Keratoconus Symptoms & Diagnosis

The earliest signs of keratoconus are usually blurred vision and  frequent changes in eye glass prescription, or  vision that cannot be corrected with glasses. Symptoms of keratoconus generally begin in late teenage years or early twenties, but can start at any time.

Images courtesy of Ian McCain and Elio Spinello,

Other symptoms include:

  • Increased light sensitivity

  • Difficultly driving at night

  • A halo around lights and ghosting (especially at night)

  • Eye strain

  • Headaches and general eye pain

  • Eye irritation, excessive eye rubbing

Keratoconus, especially in the early stages can be difficult to diagnose and all of the above symptoms could be associated with other eye problems. Simply recognizing symptoms does not by itself diagnose keratoconus.

Keratoconus requires a diagnosis from a competent eye doctor trained not only in recognizing the symptoms but also observing signs of keratoconus through direct measurement as well as inspection of the cornea at a microscopic level using a slit lamp.

Always consult your doctor to confirm a diagnosis of Keratoconus.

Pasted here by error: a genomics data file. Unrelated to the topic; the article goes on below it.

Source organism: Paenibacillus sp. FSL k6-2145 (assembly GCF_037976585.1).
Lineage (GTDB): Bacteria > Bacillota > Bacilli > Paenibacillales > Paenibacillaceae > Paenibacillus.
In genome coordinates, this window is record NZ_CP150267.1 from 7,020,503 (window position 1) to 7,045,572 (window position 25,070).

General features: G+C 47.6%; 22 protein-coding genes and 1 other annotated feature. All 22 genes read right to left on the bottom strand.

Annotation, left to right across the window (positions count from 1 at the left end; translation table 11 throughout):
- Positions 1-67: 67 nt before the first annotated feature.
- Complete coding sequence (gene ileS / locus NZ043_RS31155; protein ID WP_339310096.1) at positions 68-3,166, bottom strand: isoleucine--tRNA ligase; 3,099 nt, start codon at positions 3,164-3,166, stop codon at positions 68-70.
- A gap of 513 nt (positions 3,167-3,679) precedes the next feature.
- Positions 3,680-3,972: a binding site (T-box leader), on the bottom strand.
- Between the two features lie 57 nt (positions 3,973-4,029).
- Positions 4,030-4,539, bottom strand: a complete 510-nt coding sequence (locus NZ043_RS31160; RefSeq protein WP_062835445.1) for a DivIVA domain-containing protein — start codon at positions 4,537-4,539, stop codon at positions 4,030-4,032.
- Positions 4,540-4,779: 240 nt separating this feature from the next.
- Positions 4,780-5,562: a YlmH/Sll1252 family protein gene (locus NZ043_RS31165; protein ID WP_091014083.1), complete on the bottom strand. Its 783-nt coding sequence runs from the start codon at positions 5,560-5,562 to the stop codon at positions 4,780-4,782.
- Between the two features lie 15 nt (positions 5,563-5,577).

Keratoconus Diagnosis & Treatment

Keratoconus can usually be diagnosed with a slit-lamp examination.  The classic signs of keratoconus that the doctor will see when examining your eyes include:

  • Corneal thinning

  • Fleischer’s ring (an iron colored ring surrounding the cone)

  • Vogt’s striae (stress lines caused by corneal thinning)

  • Apical scarring (scarring at the apex of the cone)

The doctor will also measure the curvature of the cornea. This is done by:

  • Keratometry:  an instrument that shines a pattern of light onto the cornea. The shape of the reflection of the pattern tells the doctor how the eye is curved.

  • Corneal topography: a computerized instrument that make three-dimensional “maps” of the cornea

A typical corneal topography map looks like this:


Corneal topography has facilitated the diagnosis of keratoconus, helping establish the diagnosis earlier, follow progression more accurately and differentiate keratoconus from other conditions.

Video courtesy of Dr. Michael Hodkin